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Graphs are ubiquitous, finding applications in domains ranging from software engineering to computational biology. While graph theory and graph algorithms are some of the oldest, most studied fields in computer science, the problem of visualizing graphs is comparatively young. This problem, known as graph drawing, is that of transforming combinatorial graphs into geometric drawings for the purpose of visualization. Most published algorithms for drawing general graphs model the drawing problem with a physical analogy, representing a graph as a system of springs and other physical elements and then simulating the relaxation of this physical system. Solving the graph drawing problem involves both choosing a physical model and then using numerical optimization to simulate the physical system. In this
Drawing trees nicely with TEX
 T E X: Applications, Uses, Methods
, 1989
"... Various algorithms have been proposed for the difficult problem of producing aesthetically pleasing drawings of trees, see [15, 17] but implementations only exist as "special purpose software", designed for special environments. Therefore, many users resort to the drawing facilities available on mos ..."
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Cited by 16 (0 self)
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Various algorithms have been proposed for the difficult problem of producing aesthetically pleasing drawings of trees, see [15, 17] but implementations only exist as "special purpose software", designed for special environments. Therefore, many users resort to the drawing facilities available on most personal computers, but the figures obtained in this way still look "handdrawn"; their quality is inferior to the quality of the surrounding text that can be realized by today's high quality text processing systems. In this paper we present an entirely new solution that integrates a tree drawing algorithm into one of the best text processing systems available. More precisely, we present a T E X macro package TreeT E X that produces a drawing of a tree from a purely logical description. Our approach has three advantages. First, labels for nodes can be handled in a reasonable way. On the one hand, the tree drawing algorithm can compute the widths of the labels and take them into account for...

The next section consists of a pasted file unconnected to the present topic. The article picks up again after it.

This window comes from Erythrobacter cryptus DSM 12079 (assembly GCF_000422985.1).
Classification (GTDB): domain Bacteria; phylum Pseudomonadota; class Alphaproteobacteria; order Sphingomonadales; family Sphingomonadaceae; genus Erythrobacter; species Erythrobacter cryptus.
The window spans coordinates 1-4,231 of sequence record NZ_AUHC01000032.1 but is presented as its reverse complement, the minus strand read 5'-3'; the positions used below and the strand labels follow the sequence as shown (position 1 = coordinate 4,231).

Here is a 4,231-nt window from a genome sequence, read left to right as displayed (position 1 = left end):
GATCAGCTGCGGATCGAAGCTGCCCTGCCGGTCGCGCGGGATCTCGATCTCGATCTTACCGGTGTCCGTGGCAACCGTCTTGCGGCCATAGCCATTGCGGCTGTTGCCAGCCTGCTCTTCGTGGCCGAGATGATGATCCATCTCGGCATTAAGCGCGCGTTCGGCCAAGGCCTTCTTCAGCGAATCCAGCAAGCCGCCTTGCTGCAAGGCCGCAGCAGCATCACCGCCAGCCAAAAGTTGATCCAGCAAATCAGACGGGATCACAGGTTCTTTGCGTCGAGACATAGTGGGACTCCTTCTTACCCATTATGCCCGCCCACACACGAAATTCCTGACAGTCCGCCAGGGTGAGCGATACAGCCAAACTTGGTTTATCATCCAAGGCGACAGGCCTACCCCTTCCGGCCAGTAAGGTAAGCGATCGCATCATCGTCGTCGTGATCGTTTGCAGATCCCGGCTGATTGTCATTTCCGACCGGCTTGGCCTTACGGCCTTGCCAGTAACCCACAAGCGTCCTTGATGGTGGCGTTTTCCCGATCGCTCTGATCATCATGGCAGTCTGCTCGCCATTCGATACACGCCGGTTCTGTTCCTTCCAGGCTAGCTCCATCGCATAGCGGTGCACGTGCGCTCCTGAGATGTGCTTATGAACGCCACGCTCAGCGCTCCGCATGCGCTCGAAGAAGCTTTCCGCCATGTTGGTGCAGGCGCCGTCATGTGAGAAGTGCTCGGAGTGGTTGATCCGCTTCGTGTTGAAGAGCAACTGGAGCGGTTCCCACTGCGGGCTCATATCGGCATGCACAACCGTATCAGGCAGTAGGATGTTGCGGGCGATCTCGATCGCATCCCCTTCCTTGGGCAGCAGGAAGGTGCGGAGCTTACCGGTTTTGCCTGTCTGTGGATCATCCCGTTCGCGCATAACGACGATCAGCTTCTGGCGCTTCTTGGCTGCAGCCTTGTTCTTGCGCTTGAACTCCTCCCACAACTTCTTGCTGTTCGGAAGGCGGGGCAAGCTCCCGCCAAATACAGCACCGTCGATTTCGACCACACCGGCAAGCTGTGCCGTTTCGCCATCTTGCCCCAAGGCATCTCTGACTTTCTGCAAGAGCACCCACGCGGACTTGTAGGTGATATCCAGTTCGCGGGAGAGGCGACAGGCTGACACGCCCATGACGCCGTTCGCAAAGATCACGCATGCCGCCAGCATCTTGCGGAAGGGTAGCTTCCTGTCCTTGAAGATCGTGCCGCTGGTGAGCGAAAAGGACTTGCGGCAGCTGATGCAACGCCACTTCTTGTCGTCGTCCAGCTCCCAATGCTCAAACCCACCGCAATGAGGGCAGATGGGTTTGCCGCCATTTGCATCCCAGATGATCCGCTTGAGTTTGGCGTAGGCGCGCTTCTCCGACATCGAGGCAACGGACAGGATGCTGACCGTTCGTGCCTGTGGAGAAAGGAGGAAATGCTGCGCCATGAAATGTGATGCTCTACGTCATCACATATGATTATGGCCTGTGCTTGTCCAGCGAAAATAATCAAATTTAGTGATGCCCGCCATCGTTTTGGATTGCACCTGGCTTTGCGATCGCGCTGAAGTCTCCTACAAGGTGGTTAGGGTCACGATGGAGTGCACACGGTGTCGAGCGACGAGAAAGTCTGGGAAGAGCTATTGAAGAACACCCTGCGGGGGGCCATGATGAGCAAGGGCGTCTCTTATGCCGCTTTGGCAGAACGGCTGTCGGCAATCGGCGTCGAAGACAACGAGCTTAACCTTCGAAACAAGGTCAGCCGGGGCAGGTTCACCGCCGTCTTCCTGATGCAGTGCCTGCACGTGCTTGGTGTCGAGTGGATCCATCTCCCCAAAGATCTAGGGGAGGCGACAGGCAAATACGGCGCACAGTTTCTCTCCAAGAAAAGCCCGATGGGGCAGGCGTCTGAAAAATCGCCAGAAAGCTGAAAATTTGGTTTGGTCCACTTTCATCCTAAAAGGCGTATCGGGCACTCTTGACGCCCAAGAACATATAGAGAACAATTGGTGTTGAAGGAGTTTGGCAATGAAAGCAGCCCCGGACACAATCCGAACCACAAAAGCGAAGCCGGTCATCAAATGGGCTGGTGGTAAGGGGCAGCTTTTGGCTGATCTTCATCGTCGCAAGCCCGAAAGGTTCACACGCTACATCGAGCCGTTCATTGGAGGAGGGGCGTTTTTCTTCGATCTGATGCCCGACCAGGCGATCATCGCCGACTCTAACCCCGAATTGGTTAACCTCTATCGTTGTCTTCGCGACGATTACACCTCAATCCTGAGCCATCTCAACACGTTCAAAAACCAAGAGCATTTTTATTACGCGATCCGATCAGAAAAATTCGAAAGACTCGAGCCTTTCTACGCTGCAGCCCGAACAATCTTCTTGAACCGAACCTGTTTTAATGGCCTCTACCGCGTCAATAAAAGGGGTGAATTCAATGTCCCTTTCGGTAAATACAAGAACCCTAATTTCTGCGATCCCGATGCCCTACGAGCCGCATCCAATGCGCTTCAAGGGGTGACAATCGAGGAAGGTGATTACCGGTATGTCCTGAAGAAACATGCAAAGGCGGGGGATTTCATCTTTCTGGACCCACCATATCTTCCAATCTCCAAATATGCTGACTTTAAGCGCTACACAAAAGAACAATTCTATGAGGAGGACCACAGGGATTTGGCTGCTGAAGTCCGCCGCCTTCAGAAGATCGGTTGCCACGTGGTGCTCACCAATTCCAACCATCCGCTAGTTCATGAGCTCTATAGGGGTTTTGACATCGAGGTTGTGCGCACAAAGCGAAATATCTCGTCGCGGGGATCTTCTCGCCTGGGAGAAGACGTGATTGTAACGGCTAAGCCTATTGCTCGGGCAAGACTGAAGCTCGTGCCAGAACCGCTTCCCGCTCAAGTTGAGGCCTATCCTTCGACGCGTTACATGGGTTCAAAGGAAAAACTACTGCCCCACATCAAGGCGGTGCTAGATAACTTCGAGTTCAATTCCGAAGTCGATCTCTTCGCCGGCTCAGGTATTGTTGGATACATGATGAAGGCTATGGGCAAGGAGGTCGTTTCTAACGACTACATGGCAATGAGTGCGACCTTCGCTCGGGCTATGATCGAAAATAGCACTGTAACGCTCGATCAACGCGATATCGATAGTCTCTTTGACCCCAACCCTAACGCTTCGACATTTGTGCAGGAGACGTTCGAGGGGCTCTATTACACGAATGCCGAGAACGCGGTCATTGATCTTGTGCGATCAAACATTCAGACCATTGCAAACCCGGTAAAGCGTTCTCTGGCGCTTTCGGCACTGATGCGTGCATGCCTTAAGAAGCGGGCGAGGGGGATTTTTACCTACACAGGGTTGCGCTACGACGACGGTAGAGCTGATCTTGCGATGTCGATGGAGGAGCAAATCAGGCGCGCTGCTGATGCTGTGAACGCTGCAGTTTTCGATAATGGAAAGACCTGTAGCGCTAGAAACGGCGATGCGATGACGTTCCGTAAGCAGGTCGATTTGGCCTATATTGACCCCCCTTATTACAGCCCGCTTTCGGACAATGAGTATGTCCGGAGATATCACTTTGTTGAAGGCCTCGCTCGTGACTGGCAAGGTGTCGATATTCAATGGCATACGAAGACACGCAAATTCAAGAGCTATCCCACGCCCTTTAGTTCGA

Aesthetic Layout of Generalized Trees
, 1993
"... This paper addresses the general issue of the aesthetic layout of such trees. Two algorithms are presented for the layout of generalized trees, and general issues, such as appropriate aesthetics, are discussed. The algorithms described are suitable for such tasks as the layout of class hierarchies, ..."
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Cited by 11 (0 self)
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This paper addresses the general issue of the aesthetic layout of such trees. Two algorithms are presented for the layout of generalized trees, and general issues, such as appropriate aesthetics, are discussed. The algorithms described are suitable for such tasks as the layout of class hierarchies, directory trees and tableaustyle proofs